Ivett de las Mercedes
HAVANA TIMES – Migration isn’t a new phenomenon in Cuba. Improving one’s economic and social conditions has an unpredictable cost sometimes. Marelis Galves Quesada (31 years old) was born in the province of Guantanamo. She has been living in the Bahia campo neighborhood in the Habana del Este municipality for six years now.
HT: Was living in Havana an important dream for you?
Marelis Galves: I’ve always wanted to come here. The living conditions are very different in Guantanamo. Most young people leave looking for new horizons. It isn’t easy to study and then not find a job, or find yourself forced to work on sugar or coffee plantations, fishing… you have to work magic. I never got my hopes up too much, but I did always dream about having a nice restaurant when I got to the capital. Life here made sure to clear the wool from my eyes.
HT: Did the capital scare you?
MG: Central Havana and Old Havana especially. I think me believing things would be better here was just an illusion. While I was still in Guantanamo, I never stopped to think how so many of us coming to the capital would limit opportunities here. Of course there isn’t a great deal of work, much less housing, but the dream of those of us who live in the eastern provinces is like the dream some Havana residents have with making it to Miami.
HT: Do you have any relatives in the capital?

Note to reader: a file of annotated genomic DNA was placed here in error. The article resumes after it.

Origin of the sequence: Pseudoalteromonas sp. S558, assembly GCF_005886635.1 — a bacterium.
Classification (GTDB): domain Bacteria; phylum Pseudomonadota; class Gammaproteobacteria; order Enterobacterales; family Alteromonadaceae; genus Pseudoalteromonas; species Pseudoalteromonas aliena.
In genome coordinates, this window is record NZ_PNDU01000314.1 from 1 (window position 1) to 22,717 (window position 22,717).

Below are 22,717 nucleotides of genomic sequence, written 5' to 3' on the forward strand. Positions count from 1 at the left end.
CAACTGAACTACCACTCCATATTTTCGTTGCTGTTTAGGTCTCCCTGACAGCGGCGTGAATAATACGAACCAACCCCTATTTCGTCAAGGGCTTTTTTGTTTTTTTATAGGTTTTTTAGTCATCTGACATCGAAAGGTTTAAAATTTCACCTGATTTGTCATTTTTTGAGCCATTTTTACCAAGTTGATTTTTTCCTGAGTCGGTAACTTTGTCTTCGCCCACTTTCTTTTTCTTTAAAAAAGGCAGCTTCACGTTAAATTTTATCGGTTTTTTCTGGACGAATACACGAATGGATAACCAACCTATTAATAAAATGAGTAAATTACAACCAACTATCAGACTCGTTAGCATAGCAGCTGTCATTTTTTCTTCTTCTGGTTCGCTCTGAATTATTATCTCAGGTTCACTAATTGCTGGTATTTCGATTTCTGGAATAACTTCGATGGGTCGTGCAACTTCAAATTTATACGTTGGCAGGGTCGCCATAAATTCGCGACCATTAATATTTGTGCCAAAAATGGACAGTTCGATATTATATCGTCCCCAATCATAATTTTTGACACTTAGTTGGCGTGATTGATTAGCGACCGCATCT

MG: I have an aunt, my mother’s sister, who lives in La Lisa, who had always offered us her home. She had a smile on her face the first few days after I arrived. She told me that I could stay as long as I needed to. I began to help her with her errands, cleaning around the house, cooking and anything else that popped up.
But, her happiness soon disappeared. No matter how hard I tried to help out, it was clear that I couldn’t stay like I had planned to. I never knew whether some neighbor said something and got her shook or whether it was my pregnancy. Havana locals tend to sympathize with people from other provinces, they even say that guajiros (country folk) are kind people, but they aren’t talking about orientales (from Oriente). In their eyes, a person from Oriente is like picking up the last card from the deck.
HT: Do you believe that this attitude relates to the mass exodus of Cubans from eastern provinces?
MG: I can’t make a sweeping statement, but lots of them have got caught up in criminal activities. We are famous for arriving and then the rest of the family coming in turn. They say we are drinkers, that we don’t like to work, that we only set up shady businesses and that we live within our community. I also know some people from the East who have prosperous businesses, a nice home. I believe we are all Cubans, so we have the right to migrate to the capital just like any other Cuban.
HT: What happened when your aunt told you you had to leave?
MG: Things happened over time. It started off with her being unhappy with everything I did; the plates were still dirty according to her, clothes were stained, the floor not shiny enough. She would get annoyed when I went out on the balcony or if I left the door open. She found it very strange that I was always willing to go to the bodega store, and she was right about that because I did like Roberto, the bodega store manager, not because he was the manager, but because he was always very attentive and gave me very charming compliments.
When I started secretly seeing him, I didn’t know he was a married man. Unfortunately, my aunt didn’t find out from me, and that contributed to her feeling deceived by me. My pregnancy came as a complete surprise, I had been very careful. Then my aunt began to accuse me of wanting to give birth in the house so that I would have a right over it. Things became very difficult. Roberto took me to live in his grandfather’s home.